Art News

From A Curator: Museum Week

In celebration of Museum Week, we asked our team of expert curators at Saatchi Art to name their favorite artworks at five of the world’s most renowned museums including the Louvre in Paris, the Metropolitan Museum of Art in New York City, the British Museum in London and more. Read on to learn more about our curators’ picks!

The Louvre

“The Nike of Samothrace (Winged Victory),” via Wikipedia

Described as one of the most celebrated sculptures in the world, this marble Hellenistic sculpture of Nike (the Greek goddess of victory) is one of a small number of original Hellenistic statues surviving (rather than a Roman copy). Believed to be created around the 2nd century BC, the sculpture has been proudly displayed at the Louvre since 1884. Sitting atop the The Daru staircase, The Nike of Samothrace is Associate Curator Victoria Kennedy’s favorite artwork at the Louvre. For more works inspired by the classics found in the Parisian museum visit our Museum Week: The Louvre collection.

MOMA

“Dance (1),” by Henri Matisse via WikiArt

In 1909 Matisse received an important commission from the Russian industrialist Sergei Shchukin. Shchukin asked Matisse for three large scale canvases to decorate the spiral staircase of his mansion, the Trubetskoy Palace, in Moscow. Matisse reused the dancers motif from the back of his earlier painting Bonheur de Vivre, but removed one dancer. Assistant Curator Monty Preston never misses a chance to see it when visiting the MOMA. To see more modern and abstract art, check out our Museum of Modern Art collection.

The Getty

“Girl in Fulton Street, New York,” by Walker Evans via The Getty

In this photograph by Walker Evans we see an unidentified young woman standing as still as stone and absorbed in thought as she looks out on the city’s bustling street. Focused on some point in the distance, the subject seems unaware of the crowded street before her and of the photographer’s presence. This photograph is my favorite piece in the photography collection at the Getty Museum in Los Angeles. Browse our Museum Week: The Getty collection for more photography works inspired by the likes of Walker Evans’.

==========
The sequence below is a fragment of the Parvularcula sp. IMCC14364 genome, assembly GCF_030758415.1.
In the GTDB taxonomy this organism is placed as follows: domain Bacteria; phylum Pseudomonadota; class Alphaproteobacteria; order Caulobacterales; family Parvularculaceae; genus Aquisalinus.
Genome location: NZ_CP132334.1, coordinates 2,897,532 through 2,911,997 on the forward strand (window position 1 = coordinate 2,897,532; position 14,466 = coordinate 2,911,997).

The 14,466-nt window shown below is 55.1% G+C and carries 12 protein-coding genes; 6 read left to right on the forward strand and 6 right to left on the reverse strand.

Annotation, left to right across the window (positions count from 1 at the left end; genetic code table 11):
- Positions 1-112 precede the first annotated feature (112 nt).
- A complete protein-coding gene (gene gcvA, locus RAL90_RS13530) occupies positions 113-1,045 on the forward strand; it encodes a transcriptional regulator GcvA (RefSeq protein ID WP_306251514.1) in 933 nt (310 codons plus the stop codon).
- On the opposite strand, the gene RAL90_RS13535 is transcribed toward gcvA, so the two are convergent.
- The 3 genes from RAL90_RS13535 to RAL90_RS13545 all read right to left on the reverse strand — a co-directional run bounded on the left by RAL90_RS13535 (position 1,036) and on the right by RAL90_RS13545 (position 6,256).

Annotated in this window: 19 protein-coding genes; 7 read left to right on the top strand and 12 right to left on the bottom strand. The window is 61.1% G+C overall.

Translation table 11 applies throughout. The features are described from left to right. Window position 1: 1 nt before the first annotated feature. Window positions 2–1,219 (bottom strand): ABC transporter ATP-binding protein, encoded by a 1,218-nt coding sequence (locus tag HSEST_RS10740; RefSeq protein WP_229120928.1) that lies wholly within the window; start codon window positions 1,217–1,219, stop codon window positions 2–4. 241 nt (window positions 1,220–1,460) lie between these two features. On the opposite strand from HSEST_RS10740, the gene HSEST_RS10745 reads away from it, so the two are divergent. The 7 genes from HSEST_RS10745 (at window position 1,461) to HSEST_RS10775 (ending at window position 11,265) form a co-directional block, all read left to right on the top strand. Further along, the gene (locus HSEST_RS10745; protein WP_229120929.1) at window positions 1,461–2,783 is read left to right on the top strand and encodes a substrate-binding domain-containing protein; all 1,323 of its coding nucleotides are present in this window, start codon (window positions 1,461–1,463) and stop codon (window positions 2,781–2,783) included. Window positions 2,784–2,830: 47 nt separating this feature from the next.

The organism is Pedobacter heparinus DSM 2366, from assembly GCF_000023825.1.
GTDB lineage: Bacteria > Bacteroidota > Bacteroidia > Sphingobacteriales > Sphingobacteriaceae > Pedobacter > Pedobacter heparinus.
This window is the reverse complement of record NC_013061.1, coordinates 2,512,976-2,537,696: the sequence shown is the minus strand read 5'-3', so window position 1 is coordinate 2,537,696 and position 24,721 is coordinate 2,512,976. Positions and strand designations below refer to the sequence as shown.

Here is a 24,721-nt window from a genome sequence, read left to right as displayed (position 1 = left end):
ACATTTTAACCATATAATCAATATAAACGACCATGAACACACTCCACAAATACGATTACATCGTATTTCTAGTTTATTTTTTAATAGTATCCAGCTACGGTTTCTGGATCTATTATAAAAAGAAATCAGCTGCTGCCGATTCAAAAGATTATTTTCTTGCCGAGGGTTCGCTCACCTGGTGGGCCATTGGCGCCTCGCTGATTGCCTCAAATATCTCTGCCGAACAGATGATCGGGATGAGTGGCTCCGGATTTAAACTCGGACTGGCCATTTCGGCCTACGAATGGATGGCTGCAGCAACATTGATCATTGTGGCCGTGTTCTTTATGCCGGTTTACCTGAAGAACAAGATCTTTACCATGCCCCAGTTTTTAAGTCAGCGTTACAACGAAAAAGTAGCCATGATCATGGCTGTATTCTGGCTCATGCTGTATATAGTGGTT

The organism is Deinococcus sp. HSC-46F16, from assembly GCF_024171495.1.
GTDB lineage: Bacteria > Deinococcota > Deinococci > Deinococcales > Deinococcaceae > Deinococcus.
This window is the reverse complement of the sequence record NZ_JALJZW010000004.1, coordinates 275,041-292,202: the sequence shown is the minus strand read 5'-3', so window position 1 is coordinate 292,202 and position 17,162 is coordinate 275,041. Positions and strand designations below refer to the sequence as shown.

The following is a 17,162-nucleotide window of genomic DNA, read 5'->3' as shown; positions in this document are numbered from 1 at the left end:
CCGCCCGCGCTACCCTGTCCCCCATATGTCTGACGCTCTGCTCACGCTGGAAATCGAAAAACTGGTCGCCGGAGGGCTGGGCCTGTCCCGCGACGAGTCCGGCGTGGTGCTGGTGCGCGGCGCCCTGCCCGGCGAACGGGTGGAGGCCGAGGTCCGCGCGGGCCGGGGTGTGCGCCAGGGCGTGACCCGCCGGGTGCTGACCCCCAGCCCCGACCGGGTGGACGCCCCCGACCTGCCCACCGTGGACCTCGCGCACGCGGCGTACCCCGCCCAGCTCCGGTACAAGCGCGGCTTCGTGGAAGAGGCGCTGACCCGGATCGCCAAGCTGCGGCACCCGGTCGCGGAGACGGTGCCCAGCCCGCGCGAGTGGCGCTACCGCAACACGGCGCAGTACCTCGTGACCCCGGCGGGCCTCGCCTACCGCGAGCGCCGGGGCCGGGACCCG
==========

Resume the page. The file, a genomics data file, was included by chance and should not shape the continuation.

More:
The MET

“Madame X,” by John Singer Sargent via Wikipedia

This portrait of a young socialite, Virginie Amélie Avegno Gautreau by John Singer Sargent was not a commission but completed at the request of the artist. The initial reception of the painting at the Paris Salon in 1884 caused a scandal and a temporary set-back to Sargent’s career while in France. People were shocked and scandalized by the amount of skin displayed by the subject, and forced the artist to withdraw the painting from the exhibition. Victoria Kennedy picked this work as her must-see artwork from the Met and created the Museum Week: The Met collection.

 The British Museum

“The Gayer-Anderson Cat,” via The British Museum

Acquired by the British Museum in 1939 and created over 2,300 years ago, this life-size sculpture of a cat remains a highlight of the museum’s Egyptian collection. Dedicated to the Egyptian goddess Bastet (who was often represented as a cat) the statue is made from copper and adorned with gold ear and nose rings. Assistant Curator Megan Wright has chosen it as her favorite artwork at the British Museum. You can find similar works inspired by antiquity in our collection, Museum Week: The British Museum.

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About the Author

Aurora Garrison is Assistant Curator at Saatchi Art. Need help finding art? Contact her via our free Art Advisory service at saatchiart.com/artadvisory.